Brian Burke will be working hard this week to get back some of those lost draft choices. As he has often stressed, scouts work hard and he doesn’t want to see them twiddling their thumbs on draft day while every other team enjoys making the selections that give organizations renewed hope annually.
Toronto may-or may not- end up with any first-round picks at this summer’s draft, but there was a time when the Maple Leafs actually had three picks in the first round.
The year was 1973. And not only did the Leafs own three-first round picks, in those days, there were only 16 teams in the entire league, so the Leafs had three choices in the first 15 overall selections. Can you imagine how excited Leaf fans would be in this media-hyped era if they had that opportunity now?
Well, as a still relatively young and very keen Leaf supporter back then (I was 19 at the time) I was pumped about the Leafs having a chance to boost their fortunes.
At the time, they were coming off a poor season (1972-’73), a non-playoff year. They had literally lost key players from what had been a promising young squad in 1971. Gone were goalie (and future Hall-of-Famer) Bernie Parent, rugged center Jim Harrison, and defensemen Rick Ley and Brad Selwood. They were all key pieces, and when they walked, the Leafs were not prepared for the 1972-’73 season.
But despite owner Harold Ballard’s short-sightedness, General Manager Jim Gregory wisely made deals to acquire two extra first-round picks. I know one of the picks was acquired from Boston for Jacques Plante, a brilliant move by Gregory since Plante (who had been a excellent with the Leafs) Plante was at the end of his career and Boston was desperate for another goalie heading into the playoffs that year.
In any event, they drafted well.
They took Lanny McDonald fourth overall. McDonald was a strong-skating winger from western Canada, and while he struggled in his first two seasons in Toronto, he turned the corner as his confidence grew in his third season and he went on to a Hall-of-Fame career, winning a Cup with the Calgary Flames in 1989.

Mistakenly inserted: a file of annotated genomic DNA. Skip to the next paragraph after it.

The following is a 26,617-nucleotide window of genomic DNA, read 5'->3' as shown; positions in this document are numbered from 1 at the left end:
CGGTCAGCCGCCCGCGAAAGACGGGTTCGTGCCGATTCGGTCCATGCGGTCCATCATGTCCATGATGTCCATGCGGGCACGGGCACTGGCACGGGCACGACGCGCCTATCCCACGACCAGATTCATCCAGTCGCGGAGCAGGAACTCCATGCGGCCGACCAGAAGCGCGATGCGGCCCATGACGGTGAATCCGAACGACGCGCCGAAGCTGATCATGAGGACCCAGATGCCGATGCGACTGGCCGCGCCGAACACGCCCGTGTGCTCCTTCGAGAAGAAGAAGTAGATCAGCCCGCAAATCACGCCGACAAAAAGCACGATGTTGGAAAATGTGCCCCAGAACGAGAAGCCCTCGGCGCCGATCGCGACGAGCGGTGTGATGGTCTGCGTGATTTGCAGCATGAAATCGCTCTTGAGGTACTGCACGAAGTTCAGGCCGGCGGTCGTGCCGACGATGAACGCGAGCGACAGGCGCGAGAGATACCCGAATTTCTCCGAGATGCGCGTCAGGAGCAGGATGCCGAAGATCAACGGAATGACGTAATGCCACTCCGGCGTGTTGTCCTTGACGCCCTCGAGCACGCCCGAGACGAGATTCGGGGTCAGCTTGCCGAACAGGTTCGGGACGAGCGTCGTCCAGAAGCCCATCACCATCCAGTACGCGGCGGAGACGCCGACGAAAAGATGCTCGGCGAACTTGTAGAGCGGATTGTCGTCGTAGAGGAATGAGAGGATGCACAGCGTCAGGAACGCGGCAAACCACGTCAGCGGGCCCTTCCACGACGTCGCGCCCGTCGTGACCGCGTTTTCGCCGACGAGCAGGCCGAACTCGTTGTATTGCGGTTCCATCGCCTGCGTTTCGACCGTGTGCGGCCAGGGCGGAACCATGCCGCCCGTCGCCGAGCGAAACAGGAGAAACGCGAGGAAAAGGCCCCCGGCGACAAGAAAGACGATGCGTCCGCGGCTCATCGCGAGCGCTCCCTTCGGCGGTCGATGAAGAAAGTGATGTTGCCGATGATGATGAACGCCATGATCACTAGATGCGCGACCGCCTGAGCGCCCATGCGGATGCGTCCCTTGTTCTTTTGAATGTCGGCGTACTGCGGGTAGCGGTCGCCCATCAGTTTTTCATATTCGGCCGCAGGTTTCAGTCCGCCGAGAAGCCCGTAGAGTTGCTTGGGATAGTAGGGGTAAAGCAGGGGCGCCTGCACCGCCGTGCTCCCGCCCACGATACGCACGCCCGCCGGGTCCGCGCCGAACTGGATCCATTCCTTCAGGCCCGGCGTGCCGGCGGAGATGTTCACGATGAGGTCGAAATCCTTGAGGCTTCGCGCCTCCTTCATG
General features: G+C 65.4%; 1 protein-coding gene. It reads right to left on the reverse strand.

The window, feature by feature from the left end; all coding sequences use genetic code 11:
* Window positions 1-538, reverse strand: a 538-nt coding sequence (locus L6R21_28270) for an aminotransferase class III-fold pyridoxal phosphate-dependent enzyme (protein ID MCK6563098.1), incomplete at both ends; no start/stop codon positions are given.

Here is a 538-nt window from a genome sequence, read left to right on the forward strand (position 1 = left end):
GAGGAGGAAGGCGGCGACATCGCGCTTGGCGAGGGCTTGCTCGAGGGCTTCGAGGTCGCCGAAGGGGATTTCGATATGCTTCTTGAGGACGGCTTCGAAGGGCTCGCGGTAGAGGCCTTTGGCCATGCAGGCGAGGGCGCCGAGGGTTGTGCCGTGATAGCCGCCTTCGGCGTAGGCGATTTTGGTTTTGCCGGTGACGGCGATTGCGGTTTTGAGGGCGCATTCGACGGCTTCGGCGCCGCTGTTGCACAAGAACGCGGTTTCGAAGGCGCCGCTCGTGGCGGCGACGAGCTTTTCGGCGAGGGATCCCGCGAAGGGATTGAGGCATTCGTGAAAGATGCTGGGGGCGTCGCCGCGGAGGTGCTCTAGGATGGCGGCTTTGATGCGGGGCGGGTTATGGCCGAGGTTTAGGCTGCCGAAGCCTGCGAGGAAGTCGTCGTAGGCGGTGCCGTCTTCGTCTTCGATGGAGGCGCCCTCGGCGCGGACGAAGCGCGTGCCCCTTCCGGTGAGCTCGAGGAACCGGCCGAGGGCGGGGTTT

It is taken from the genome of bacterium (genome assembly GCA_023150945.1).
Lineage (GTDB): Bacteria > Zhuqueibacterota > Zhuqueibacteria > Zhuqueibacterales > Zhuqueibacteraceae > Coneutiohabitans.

Bob Neely was taken 10th overall. He was a man among boys because of his size as a junior, though he never quite put it together in his career with Toronto. He had no confidence when he first arrived on the scene, and would have benefitted from significant time in the minors. He had skill, and every once in a while he would make a big hit, score a nice goal or make a great rush. But he lacked consistency and his conditioning was seemingly poor. Still, it’s hard to criticize the Leafs for that pick, as he was a highly-regarded junior. The Leafs just did a poor job developing what should have been a good talent.
Finally, the Leafs went after Ian Turnbull (pictured at right), who was a star with the old Montreal Junior Canadiens before playing his last amateur year with the Ottawa 67s and future Hall-of-Famer Denis Potvin. I saw Turnbull play a fair bit in his last year of junior and I thought he was as talented as Potvin. But he was nowhere near as mean or tough, and his lackadaisical effort through much of his pro career saw the divide grow wider and wider between he and Potvin as the years went on.
Leaf fans of the time remember that Turnbull peaked in the 1978 playoffs, but he was out of hockey by the early ‘80s while Potvin was helping to lead the Islanders to four Cups in a row.
I remember that 1973 draft very well. The media coverage was nowhere near what it is today, of course, but I relished picking up a copy of and reading the Globe & Mail’s “extensive” coverage the next day (two stories, I think it was, in the sports section) , and remember being thrilled that the Leafs got Turnbull, in particular. I thought he was a steal at 15.
That fall, the Leafs also brought in Swedish youngsters Borje Salming and Inge Hammarstrom, and the team was rebuilt in one fell swoop.
All five contributed from the get-go, and were part of the team going forward as they built toward being competitive in the latter part of the ‘70s. Unfortunately, the Flyers and Montreal had their number in the playoffs, and the Leafs won only one best-of-seven playoff series with those five as the nucleus.
But I’ll always remember the 1973 draft -- the day the Leafs had three picks in the top 15.